The Sarbanes-Oxley Act (SOX) forever changed the way organizations must save and use their files in order to be compliant with auditors. SOX requires companies to retain records and provide a new kind of audit information, as well as requiring the following of specific processes and systems to verify they’ve compiled. In short, SOX demands that both organizations and auditors offer proof that they’re in compliance and makes auditors responsible for the information they report. As a result, auditors have taken steps to ensure the veracity of their audit. One part of that is using versioning file systems.
Everyone Requires Strong Audit Trails
Since the implementation of Sarbanes-Oxley, both sides are requiring strong audit trails on all electronic records—including both auditors and organizations. The provisions included in SOX apply both to digital documents and paper documents. Most experts agree that a strong audit trail consists of a record that is both verifiable and consistent, and that shows how and when data was changed in a particular record.
Systems organizations use to comply with SOX may meet the requirements for record retention as set out for audit trails, but they can’t be used for purposes of verification. However, technologies like temporal databases and continuous versioning file systems can be used to construct and test data history. With these programs, every change made to data is recorded and the system utilizes a time-oriented file system interface, or a temporal query language. A key component is that all versions of data must not be changeable. Though changes may be made to the current version of data, the version history must remain intact.
Understanding the World of Digital Audits
Most everyone in the business world is now comfortable using technology, dealing with paperless work spaces, and accessing the internet. However, digital audits are still new to some firms. It parallels paper audits in both process and incentives, though some companies are behind the times when it comes to retaining the electronic information they need.
To be specific, companies must retain data for a specific period of time. The audit process in and of itself doesn’t ensure that the data is accurate or authentic, and it doesn’t prevent the data from being destroyed. Instead it simply verifies that the data has been retained, it hasn’t been modified, and it’s accessible with the organization’s system.
If an organization fails a digital audit, that doesn’t mean there was necessarily wrongdoing. Though it does have limits, the audit process has the same benefits when done via paper or electronically—assuming it’s done correctly. The consequences for failing external audits can be significant and include fines, prison time, and civil liability.
There is a system of verification of version histories in various file systems that’s based on creating message authentication codes, otherwise known as MACs. They save versions and archive them with a third party. This system commits to a version history when it presents the MAC to the third party in question. At a future date, a version history can then be verified by an auditor. The system used to store files is then challenged to produce data that matches these message authentication codes, which ensures the system’s data hasn’t been altered.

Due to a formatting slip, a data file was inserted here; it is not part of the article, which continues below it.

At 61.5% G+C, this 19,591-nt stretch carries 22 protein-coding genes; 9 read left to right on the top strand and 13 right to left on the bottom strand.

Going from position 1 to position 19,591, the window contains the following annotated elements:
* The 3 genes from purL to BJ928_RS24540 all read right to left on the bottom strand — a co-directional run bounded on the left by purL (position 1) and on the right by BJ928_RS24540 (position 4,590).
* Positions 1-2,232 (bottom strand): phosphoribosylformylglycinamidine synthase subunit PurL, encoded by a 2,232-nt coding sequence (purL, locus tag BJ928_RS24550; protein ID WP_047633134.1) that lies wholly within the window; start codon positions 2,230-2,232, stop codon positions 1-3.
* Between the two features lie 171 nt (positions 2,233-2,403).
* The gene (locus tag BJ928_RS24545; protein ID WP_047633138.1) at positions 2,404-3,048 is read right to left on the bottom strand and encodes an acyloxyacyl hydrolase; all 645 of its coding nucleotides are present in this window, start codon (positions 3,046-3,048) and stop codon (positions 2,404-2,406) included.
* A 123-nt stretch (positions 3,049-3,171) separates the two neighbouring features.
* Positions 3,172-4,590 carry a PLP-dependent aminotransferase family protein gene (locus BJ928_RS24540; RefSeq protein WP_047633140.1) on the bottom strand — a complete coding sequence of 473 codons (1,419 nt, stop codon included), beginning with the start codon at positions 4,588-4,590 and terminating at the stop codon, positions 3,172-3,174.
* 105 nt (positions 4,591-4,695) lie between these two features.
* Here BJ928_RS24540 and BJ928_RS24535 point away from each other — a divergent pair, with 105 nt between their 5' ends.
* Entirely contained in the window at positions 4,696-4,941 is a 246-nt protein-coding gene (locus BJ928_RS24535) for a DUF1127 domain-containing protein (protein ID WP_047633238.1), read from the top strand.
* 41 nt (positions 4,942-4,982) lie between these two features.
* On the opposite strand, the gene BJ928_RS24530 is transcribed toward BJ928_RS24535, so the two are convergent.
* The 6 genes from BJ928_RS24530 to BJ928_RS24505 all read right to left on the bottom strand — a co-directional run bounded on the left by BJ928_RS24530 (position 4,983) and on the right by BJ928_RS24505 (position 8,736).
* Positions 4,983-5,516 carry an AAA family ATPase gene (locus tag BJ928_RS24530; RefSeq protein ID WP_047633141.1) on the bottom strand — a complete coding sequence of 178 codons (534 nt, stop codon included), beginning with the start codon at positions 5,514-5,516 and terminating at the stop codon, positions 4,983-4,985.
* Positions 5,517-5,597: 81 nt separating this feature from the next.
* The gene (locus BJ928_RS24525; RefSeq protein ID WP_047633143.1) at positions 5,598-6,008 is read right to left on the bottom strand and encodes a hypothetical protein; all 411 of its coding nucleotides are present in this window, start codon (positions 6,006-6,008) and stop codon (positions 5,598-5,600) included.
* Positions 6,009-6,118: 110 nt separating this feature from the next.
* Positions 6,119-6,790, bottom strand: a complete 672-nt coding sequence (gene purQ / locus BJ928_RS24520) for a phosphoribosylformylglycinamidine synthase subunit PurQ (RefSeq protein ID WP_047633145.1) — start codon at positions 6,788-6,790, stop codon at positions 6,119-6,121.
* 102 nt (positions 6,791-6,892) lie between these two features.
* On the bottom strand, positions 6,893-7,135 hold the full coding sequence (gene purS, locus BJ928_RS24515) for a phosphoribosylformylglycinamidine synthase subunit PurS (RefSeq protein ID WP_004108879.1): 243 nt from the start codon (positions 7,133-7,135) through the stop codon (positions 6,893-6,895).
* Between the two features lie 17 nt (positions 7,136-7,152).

Automatic Audit Trails
Versioning is an interesting aspect of preparing for external auditors to assure compliance with Sarbanes-Oxley. Another option is document management software like eFileCabinet, which utilizes audit trails. While it’s not the exact same concept, it is similar and has comparable benefits. Essentially, audit trails create an automatic history of when a document was accessed, who accessed it, and what was changed, if anything. This has many implications beyond preparing organizations for meetings with an auditor.
Any company with more than a few employees working on the same file has come across this issue: someone made changes to a document and no one knows who or why. This can be frustrating for a number of reasons, including the fact that it’s impossible to know if the changes were valid without knowing why it was changed, and the company losing accurate information when there’s no record of what was changed.
This issue causes some companies to have strict policies about who can edit and access information. In theory this can be a good idea, but often the ways in which an organization implements this control wastes precious time. For example, some companies have a single computer that can edit documents and employees must log in when using it, which means only one employee can be working on these files at a time, while other companies require a manager to sign off on changes before they can be saved, which wastes the time of upper management that could certainly find a better way to spend their time.